A world citizen may provide value to society by using knowledge acquired across cultural contexts.
Written 23 August
What is it about a place that makes it resonate with a person?
Magnetic Island is a destination in Australia that is on the tourist track, but not on the main one. Everyone who’s been here seems to think it an essential stop. Spend a few days on the island that is more than 50% national park. See koalas in the wild. Snorkel at reef-fringed bays in clear water. Hike the trails between the bays. Relax in the sun or get your exercise. On paper it sounds like it has something for everyone without actually having everyone.
And in a way, it does. None of the statements are wrong. And it should be something I am all about.
And yet I walked for a few hours yesterday without much change in my mood. I didn’t feel remote and rugged despite the fact that I would go for half an hour without seeing someone else. I didn’t feel relaxed on the beaches. There were enough people that I couldn’t set up shop far enough away from them, but not so many that it is expected that you are going to be close to the next people. The clouds in the sky didn’t help me take better pictures, they just made the water look less pretty. When they broke, the sun beat down with intensity. I could tell where I hadn’t applied sunblock instantly by the feeling of my skin doing a slow char. The intermittent rain over the past few days meant the waters weren’t particularly clear.
I walked the trails hoping for pictures worth taking. I couldn’t find them. Did that mean they weren’t there, or that because I was in a disconnected mood I couldn’t see them?
I hiked through scrub and eucalypt sparsity over boulders looking down on bays, trying to reconnect to my energy. I love the outdoors, and hiking, and sometimes enjoy this type of terrain. And yet this all did nothing for me other than make me aware that my legs are in remarkably good shape.
It was half way through the loop that I had my first rise in mood. Oddly enough, it came from talking to the mechanic who has my car. I brought it in for a check engine light. His diagnosis is a new tire, replacing lights, clean the fuel injector, flush the brake fluid, and replace the air filter and oil. And the check engine light is referring to a problem that won’t affect performance or cause me to break down, so ignore it. It will cost me a few hundred more in repairs that I wanted, but it is an answer, and a confirmation that my car won’t kill me in the remoteness of this country. I call that a victory of sorts. Certainly enough of a win, and enough of a human connection, that I started to feel tapped back in.
Immediately after – ECHIDNA! Possibly my favorite Aussie animal, this monotreme (mammal that lays eggs: platypus and echidna only) looks like a cute cross between a porcupine and an aardvark. I cannot quite explain why I find them so adorable. He was burrowing for food unaffected by my presence. I gingerly strode past him and turned around for head on shots. No reaction. I lay down to get direct face to face shots. He just moved along his path which was my direction. Too close for my camera to focus, I just watched him burrow and move on. He came up, sniffed my camera, nuzzled it, then moved on. I held out my hand a few inches off the ground and he squeezed under it. I didn’t pet him, he did it himself. As he moved down the path his back feet pointed at me the same way his front had in the approach. Apparently they are attached backwards to most animals. They aren’t running feet. He would pretty much be pooched in a high speed chase. But they are digging feet, and he can dig in any direction without repositioning his body. Clever.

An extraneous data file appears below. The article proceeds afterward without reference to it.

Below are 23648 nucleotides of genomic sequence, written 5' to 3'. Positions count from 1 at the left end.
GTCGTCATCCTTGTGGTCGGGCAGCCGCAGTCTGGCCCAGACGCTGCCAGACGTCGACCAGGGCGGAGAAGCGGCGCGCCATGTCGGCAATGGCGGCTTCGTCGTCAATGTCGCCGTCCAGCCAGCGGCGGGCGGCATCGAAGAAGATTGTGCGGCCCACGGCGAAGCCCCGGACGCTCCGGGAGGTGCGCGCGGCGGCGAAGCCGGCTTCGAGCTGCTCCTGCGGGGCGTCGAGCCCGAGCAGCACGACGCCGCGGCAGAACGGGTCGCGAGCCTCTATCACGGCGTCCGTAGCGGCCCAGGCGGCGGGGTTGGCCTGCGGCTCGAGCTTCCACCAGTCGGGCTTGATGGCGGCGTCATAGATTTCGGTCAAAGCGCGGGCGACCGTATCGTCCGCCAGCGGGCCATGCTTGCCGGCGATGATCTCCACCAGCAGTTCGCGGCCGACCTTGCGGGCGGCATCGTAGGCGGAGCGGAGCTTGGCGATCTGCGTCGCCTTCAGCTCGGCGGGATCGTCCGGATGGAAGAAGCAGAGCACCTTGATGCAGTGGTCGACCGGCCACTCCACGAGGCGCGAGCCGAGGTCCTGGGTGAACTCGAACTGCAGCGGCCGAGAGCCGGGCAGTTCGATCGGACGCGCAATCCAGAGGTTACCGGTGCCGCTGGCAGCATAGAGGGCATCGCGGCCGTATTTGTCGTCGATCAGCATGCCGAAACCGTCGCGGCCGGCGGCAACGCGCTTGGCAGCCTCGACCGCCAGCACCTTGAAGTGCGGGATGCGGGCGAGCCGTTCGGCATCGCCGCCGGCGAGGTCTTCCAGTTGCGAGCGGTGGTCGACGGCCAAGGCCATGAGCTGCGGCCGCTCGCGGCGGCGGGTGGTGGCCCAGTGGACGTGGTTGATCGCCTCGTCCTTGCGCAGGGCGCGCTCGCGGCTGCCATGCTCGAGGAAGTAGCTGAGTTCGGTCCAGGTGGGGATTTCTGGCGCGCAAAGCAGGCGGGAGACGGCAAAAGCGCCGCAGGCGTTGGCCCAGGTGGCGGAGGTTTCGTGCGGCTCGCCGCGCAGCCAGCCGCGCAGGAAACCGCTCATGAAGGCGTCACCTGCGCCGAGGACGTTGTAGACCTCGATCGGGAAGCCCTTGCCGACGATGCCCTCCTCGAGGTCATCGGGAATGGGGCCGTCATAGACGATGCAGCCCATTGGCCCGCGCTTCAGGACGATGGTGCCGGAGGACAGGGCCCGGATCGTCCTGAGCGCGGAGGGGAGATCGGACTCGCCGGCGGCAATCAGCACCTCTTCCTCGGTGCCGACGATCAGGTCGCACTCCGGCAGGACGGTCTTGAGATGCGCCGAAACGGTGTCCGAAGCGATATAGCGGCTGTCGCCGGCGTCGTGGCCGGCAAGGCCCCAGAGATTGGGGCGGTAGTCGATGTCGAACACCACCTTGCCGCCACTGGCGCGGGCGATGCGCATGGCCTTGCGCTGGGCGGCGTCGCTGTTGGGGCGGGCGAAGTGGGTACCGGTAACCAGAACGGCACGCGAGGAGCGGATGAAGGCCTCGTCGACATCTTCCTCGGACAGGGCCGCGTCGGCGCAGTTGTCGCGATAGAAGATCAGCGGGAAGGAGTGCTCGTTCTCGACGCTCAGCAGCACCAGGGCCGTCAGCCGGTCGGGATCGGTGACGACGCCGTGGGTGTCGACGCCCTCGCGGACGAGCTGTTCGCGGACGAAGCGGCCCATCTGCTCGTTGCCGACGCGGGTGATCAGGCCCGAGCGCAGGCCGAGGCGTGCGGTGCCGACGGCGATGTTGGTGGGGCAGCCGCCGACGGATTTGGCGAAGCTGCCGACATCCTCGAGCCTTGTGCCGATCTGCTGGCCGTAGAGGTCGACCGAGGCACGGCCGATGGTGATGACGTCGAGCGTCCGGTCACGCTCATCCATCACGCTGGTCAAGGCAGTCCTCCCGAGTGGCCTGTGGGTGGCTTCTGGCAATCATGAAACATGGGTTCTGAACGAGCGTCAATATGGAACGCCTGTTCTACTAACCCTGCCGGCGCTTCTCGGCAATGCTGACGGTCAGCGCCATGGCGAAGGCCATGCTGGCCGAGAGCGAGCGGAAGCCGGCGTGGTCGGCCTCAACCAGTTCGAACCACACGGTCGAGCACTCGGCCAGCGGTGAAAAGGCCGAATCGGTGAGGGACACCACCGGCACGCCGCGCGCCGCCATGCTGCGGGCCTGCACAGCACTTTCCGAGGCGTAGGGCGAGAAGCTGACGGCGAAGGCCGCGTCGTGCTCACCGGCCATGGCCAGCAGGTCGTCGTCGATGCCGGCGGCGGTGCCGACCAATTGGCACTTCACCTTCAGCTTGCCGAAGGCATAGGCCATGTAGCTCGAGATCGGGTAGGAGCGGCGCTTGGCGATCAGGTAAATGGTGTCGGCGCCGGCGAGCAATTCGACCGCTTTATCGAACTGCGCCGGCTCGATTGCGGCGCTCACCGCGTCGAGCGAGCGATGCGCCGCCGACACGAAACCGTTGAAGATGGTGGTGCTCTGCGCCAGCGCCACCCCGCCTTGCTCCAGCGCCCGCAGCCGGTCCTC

Despite the cuteness and excitement of this connection, my affect went back to near nil once he was gone. I was on a ridgeline, looking down on boulder strewn bays, water lapping at beaches isolated by outcroppings of giant sandstone rocks topped by sparse, tall pines. The area looked like the image of Alaska in my head, some idealized remote rocky and pine wilderness. The difference being the clear and relatively unfreezing waters here. And yet my ability to connect with it, to feel inestimable bliss solely by being surrounded by it, was gone. I’ve had hikes that feel epic. I’ve had ones that felt like an expression of the beauty of the universe wrapping me up like a fleece blanket. There have been treks that felt a manifestation of just how awesome and strong and hardcore I am.
And there have been hikes like this one. Solo. Alone. Detached. Scenery that didn’t really impress upon me any grandeur or emotion. Sometimes it is because it isn’t particularly inspiring scenery. Sometimes, like today, it seems like there is some mental block. Some reason I can’t connect with the land and exercise.
The last few hours of the hike were up to old military forts on a lookout mountain over the bays. Along the way were a few koalas in trees, and the requisite stop to take a hundred pictures in the hopes that one of them will come out as the quintessential “Yes, I was in Australia!” picture. From the top the view was vast. And with the storm clouds rolling in over the bays and up the hills, slowly eclipsing my view and giving me the thrill of knowing that I was 90 minutes from the hostel with about 40 minutes of daylight left. I took a final look out over the landscape that looked more glacially created than volcanic, felt chagrin over my tendency to push my time limits with hiking and sunset, and walked back down at a brisk pace.
If the hikes through the forests hadn’t quite connected me, the last stretch home over country road wasn’t going to. I put in headphones and searched for musical inspiration. I found as much solace there as I had in nature.